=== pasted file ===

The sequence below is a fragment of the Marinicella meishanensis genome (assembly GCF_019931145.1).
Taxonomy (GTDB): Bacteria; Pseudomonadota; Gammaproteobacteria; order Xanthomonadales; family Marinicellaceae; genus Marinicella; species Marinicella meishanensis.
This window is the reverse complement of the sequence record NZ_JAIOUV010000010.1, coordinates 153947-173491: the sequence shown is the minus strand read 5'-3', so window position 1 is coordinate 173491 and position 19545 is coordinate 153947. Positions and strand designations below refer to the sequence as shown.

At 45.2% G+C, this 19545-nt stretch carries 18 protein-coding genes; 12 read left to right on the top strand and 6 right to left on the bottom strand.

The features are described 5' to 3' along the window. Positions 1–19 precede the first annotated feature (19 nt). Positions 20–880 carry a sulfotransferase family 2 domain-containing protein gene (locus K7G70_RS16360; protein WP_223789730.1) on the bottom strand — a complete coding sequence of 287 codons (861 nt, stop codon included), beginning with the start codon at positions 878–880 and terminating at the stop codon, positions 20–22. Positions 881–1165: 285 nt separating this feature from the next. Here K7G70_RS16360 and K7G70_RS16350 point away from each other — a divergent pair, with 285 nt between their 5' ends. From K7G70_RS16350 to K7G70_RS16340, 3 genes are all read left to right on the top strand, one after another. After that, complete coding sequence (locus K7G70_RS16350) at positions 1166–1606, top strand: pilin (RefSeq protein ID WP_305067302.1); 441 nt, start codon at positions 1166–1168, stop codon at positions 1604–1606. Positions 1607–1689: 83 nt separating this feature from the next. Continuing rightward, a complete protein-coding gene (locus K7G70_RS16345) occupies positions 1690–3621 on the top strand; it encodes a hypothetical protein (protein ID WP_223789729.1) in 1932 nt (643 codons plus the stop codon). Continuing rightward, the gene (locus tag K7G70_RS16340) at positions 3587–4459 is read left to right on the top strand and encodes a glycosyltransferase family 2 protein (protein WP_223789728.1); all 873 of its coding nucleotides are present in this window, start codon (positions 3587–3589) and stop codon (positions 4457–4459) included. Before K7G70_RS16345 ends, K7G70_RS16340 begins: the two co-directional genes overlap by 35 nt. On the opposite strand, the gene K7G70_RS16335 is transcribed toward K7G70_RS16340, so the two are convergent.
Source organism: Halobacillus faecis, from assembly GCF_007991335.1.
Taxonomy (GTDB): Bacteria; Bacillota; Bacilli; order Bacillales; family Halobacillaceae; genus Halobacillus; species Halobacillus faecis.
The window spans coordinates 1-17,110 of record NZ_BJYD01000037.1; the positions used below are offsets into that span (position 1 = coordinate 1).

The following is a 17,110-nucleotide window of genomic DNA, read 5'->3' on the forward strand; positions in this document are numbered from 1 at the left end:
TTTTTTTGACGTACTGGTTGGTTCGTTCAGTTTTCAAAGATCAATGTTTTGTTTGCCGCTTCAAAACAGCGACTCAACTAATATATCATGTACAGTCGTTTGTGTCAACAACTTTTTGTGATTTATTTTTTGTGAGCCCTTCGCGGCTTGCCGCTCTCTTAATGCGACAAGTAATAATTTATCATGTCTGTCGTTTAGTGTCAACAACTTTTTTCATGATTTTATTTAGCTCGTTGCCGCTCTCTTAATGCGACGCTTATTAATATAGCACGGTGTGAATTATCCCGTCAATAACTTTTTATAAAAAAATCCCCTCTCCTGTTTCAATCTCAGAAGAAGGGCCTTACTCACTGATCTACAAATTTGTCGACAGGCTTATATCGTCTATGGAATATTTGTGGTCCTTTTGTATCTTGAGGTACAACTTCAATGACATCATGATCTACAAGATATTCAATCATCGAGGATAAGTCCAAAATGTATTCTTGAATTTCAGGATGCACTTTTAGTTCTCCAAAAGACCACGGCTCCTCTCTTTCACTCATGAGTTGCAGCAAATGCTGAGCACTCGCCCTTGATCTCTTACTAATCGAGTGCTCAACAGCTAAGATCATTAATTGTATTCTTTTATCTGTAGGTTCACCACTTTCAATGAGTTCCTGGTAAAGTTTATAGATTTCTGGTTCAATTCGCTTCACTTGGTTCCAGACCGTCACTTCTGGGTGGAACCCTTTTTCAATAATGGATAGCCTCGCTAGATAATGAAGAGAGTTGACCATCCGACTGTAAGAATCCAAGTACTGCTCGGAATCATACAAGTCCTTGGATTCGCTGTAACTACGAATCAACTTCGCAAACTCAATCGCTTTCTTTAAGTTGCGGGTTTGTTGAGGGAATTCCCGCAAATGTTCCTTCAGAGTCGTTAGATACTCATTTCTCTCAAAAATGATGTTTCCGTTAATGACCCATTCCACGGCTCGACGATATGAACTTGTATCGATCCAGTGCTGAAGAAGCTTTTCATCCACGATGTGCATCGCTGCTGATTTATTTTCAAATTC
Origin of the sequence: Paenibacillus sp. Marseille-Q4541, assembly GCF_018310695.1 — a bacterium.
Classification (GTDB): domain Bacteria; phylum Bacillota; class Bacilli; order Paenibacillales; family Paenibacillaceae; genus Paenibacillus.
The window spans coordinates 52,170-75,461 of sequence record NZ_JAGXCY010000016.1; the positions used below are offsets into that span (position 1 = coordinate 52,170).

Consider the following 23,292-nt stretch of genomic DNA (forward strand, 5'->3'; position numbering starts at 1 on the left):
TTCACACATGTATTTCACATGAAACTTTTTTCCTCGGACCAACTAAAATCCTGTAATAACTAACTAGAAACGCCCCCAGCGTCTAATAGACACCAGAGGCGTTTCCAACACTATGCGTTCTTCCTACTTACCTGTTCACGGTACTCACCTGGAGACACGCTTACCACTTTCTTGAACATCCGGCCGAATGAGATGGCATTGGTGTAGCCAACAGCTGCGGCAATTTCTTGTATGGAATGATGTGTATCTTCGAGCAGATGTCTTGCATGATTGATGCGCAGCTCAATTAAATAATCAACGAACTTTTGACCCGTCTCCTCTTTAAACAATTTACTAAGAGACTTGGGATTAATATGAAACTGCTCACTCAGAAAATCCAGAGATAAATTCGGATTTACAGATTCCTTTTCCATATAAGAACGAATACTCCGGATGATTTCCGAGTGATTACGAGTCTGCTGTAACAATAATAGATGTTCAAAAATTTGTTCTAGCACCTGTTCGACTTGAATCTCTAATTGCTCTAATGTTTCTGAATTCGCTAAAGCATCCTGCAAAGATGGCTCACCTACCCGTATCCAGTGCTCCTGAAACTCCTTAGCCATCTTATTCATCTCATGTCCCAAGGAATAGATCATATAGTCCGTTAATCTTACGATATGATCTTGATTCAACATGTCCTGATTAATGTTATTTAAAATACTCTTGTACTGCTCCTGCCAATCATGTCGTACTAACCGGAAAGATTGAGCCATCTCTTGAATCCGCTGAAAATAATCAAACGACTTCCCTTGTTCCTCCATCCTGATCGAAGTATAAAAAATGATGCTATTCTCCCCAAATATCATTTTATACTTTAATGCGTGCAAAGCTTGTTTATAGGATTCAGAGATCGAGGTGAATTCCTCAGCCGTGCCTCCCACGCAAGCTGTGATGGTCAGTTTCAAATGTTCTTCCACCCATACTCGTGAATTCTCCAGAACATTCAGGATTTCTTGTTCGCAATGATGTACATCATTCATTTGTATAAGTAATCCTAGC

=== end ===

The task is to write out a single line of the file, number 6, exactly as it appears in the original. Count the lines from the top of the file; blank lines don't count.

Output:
Source organism: Halobacillus faecis, from assembly GCF_007991335.1.